What does SLEEP have to do with pain perception?

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What does SLEEP have to do with pain perception?

The answer is…EVERYTHING!

We often ask one another “how did you sleep?”  But have you ever wondered WHY we ask this question?  Or more specifically, WHY do we need sleep?  Other than the obvious feelings of being rested and re-energized, sleep plays a vital role in brain health and therefore, central nervous system function.

Our bodies regulate sleep in the same way they regulate eating, drinking and breathing!  We cannot survive if our body is without any one of these.  Therefore, sleep serves a similar critical role in our health and well being as these other life-sustaining activities.  When our bodies have regular and sufficient sleep, we feel better, have increased energy, are more alert and have better concentration. We are happier and better able to function in general.  Anyone who has ever been sleep-deprived can attest to this.

When my daughter started kindergarten, I took a job working 12-hour night shifts at a hospital so I could have more time with her instead of being gone for 12 long hours during the day.  I was a newly single mom at the time and coordinated my sleep/work schedule with her father.  I often joke with other nurses and say; “I basically have no memory of that year of my life!”  It seemed like a blur or as if I was moving in slow motion at times.  I often had trouble concentrating and remembering things, regulating my body temperature, and was ALWAYS craving carbohydrates!  I lived in a state of sleep deprivation and was often awakened by my daughter saying “Mommy, Mommy, Mommy” when we would try to watch a movie or go to the local pool together!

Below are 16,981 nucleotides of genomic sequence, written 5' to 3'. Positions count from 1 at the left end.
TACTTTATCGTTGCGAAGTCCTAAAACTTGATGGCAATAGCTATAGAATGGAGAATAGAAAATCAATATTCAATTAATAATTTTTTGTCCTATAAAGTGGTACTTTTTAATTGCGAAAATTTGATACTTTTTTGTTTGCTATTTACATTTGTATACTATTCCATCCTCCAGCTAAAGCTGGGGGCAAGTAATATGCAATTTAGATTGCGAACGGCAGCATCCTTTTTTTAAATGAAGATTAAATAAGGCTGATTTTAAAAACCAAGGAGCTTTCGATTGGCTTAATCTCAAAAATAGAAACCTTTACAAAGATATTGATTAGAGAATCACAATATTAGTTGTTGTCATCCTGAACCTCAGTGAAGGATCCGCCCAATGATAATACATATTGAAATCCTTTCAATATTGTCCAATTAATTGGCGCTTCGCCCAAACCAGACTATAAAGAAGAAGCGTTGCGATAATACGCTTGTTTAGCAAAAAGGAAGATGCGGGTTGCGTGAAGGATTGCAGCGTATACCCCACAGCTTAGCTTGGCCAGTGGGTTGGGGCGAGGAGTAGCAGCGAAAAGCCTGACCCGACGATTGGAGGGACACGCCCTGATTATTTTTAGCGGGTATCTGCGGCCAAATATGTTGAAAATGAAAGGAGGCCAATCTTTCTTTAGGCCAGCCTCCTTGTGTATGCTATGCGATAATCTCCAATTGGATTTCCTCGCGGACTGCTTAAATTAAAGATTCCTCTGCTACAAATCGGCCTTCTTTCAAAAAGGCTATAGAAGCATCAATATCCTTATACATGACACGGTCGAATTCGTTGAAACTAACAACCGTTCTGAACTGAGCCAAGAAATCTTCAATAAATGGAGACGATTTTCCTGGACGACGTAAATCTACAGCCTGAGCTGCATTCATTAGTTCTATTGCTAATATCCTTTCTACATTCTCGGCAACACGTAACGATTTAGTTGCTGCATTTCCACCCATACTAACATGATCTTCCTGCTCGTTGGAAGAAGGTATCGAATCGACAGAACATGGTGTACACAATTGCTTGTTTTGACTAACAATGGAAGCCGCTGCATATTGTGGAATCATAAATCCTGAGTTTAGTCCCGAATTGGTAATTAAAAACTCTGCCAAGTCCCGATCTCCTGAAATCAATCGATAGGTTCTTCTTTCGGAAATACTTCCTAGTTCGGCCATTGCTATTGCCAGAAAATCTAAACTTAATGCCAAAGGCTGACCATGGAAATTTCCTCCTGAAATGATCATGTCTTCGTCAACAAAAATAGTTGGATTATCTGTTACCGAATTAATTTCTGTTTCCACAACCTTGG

Theories of Sleep

The Inactivity Theory shows that animals that are still and quiet at night have an advantage over animals that remain active.  They also have less accidents and injuries.

The Energy Conservation Theory states that sleep aids in reducing energy needs for times when food is scarce or when hunting is not ideal or difficult.  Research shows that during sleep, energy metabolism is significantly reduced (as much as 10%), allowing us to conserve energy as well as resources if necessary.

The Restorative Theory shows that with sleep, we “restore” what is lost in the body while we are awake.  This provides the opportunity for the body to repair and rejuvenate itself.  Animals who have been deprived of sleep entirely lose all immune function and die in a matter of weeks.  Some of our body’s major restorative functions that happen during our sleep cycle include muscle growth, tissue repair, protein synthesis and release of growth hormone.